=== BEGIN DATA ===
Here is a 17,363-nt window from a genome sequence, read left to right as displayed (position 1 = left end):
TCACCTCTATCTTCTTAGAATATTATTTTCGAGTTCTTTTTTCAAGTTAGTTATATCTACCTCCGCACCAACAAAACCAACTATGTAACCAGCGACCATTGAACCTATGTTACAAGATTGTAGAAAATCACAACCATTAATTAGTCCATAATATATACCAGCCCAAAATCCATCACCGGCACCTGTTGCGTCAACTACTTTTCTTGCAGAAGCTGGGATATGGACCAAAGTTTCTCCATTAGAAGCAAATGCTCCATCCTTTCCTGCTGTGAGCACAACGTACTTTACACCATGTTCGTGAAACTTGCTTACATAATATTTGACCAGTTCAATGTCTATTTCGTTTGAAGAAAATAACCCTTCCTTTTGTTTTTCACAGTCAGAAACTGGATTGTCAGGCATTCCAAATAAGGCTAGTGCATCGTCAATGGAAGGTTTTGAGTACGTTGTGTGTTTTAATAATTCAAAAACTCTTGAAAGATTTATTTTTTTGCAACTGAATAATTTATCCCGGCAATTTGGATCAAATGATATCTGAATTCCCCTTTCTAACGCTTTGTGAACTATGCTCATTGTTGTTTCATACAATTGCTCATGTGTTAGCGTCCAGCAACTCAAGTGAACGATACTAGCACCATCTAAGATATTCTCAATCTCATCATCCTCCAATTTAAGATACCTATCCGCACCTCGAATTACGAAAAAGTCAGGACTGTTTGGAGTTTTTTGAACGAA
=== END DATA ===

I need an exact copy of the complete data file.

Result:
Here is a 17,363-nt window from a genome sequence, read left to right as displayed (position 1 = left end):
TCACCTCTATCTTCTTAGAATATTATTTTCGAGTTCTTTTTTCAAGTTAGTTATATCTACCTCCGCACCAACAAAACCAACTATGTAACCAGCGACCATTGAACCTATGTTACAAGATTGTAGAAAATCACAACCATTAATTAGTCCATAATATATACCAGCCCAAAATCCATCACCGGCACCTGTTGCGTCAACTACTTTTCTTGCAGAAGCTGGGATATGGACCAAAGTTTCTCCATTAGAAGCAAATGCTCCATCCTTTCCTGCTGTGAGCACAACGTACTTTACACCATGTTCGTGAAACTTGCTTACATAATATTTGACCAGTTCAATGTCTATTTCGTTTGAAGAAAATAACCCTTCCTTTTGTTTTTCACAGTCAGAAACTGGATTGTCAGGCATTCCAAATAAGGCTAGTGCATCGTCAATGGAAGGTTTTGAGTACGTTGTGTGTTTTAATAATTCAAAAACTCTTGAAAGATTTATTTTTTTGCAACTGAATAATTTATCCCGGCAATTTGGATCAAATGATATCTGAATTCCCCTTTCTAACGCTTTGTGAACTATGCTCATTGTTGTTTCATACAATTGCTCATGTGTTAGCGTCCAGCAACTCAAGTGAACGATACTAGCACCATCTAAGATATTCTCAATCTCATCATCCTCCAATTTAAGATACCTATCCGCACCTCGAATTACGAAAAAGTCAGGACTGTTTGGAGTTTTTTGAACGAA